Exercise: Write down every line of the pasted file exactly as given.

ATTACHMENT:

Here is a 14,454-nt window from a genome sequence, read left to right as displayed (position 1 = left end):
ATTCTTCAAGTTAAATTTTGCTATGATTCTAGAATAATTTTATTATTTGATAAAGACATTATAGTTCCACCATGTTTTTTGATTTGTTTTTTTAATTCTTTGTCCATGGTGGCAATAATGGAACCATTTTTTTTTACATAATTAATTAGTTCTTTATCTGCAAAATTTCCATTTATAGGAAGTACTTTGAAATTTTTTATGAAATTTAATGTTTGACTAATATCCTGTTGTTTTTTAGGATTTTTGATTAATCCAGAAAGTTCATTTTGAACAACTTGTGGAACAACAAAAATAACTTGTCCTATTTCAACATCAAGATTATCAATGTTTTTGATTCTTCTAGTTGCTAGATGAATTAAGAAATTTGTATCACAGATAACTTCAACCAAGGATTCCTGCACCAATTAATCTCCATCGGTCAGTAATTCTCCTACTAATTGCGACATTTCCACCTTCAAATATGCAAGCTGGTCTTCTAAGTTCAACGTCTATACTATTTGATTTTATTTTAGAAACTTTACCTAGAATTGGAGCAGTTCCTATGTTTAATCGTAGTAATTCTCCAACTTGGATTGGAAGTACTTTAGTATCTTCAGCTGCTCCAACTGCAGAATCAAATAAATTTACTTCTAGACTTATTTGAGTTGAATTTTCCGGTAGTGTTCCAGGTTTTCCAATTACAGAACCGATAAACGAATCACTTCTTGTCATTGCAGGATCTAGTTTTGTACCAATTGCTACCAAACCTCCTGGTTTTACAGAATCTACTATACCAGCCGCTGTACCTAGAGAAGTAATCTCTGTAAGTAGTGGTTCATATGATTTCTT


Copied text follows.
Here is a 14,454-nt window from a genome sequence, read left to right as displayed (position 1 = left end):
ATTCTTCAAGTTAAATTTTGCTATGATTCTAGAATAATTTTATTATTTGATAAAGACATTATAGTTCCACCATGTTTTTTGATTTGTTTTTTTAATTCTTTGTCCATGGTGGCAATAATGGAACCATTTTTTTTTACATAATTAATTAGTTCTTTATCTGCAAAATTTCCATTTATAGGAAGTACTTTGAAATTTTTTATGAAATTTAATGTTTGACTAATATCCTGTTGTTTTTTAGGATTTTTGATTAATCCAGAAAGTTCATTTTGAACAACTTGTGGAACAACAAAAATAACTTGTCCTATTTCAACATCAAGATTATCAATGTTTTTGATTCTTCTAGTTGCTAGATGAATTAAGAAATTTGTATCACAGATAACTTCAACCAAGGATTCCTGCACCAATTAATCTCCATCGGTCAGTAATTCTCCTACTAATTGCGACATTTCCACCTTCAAATATGCAAGCTGGTCTTCTAAGTTCAACGTCTATACTATTTGATTTTATTTTAGAAACTTTACCTAGAATTGGAGCAGTTCCTATGTTTAATCGTAGTAATTCTCCAACTTGGATTGGAAGTACTTTAGTATCTTCAGCTGCTCCAACTGCAGAATCAAATAAATTTACTTCTAGACTTATTTGAGTTGAATTTTCCGGTAGTGTTCCAGGTTTTCCAATTACAGAACCGATAAACGAATCACTTCTTGTCATTGCAGGATCTAGTTTTGTACCAATTGCTACCAAACCTCCTGGTTTTACAGAATCTACTATACCAGCCGCTGTACCTAGAGAAGTAATCTCTGTAAGTAGTGGTTCATATGATTTCTT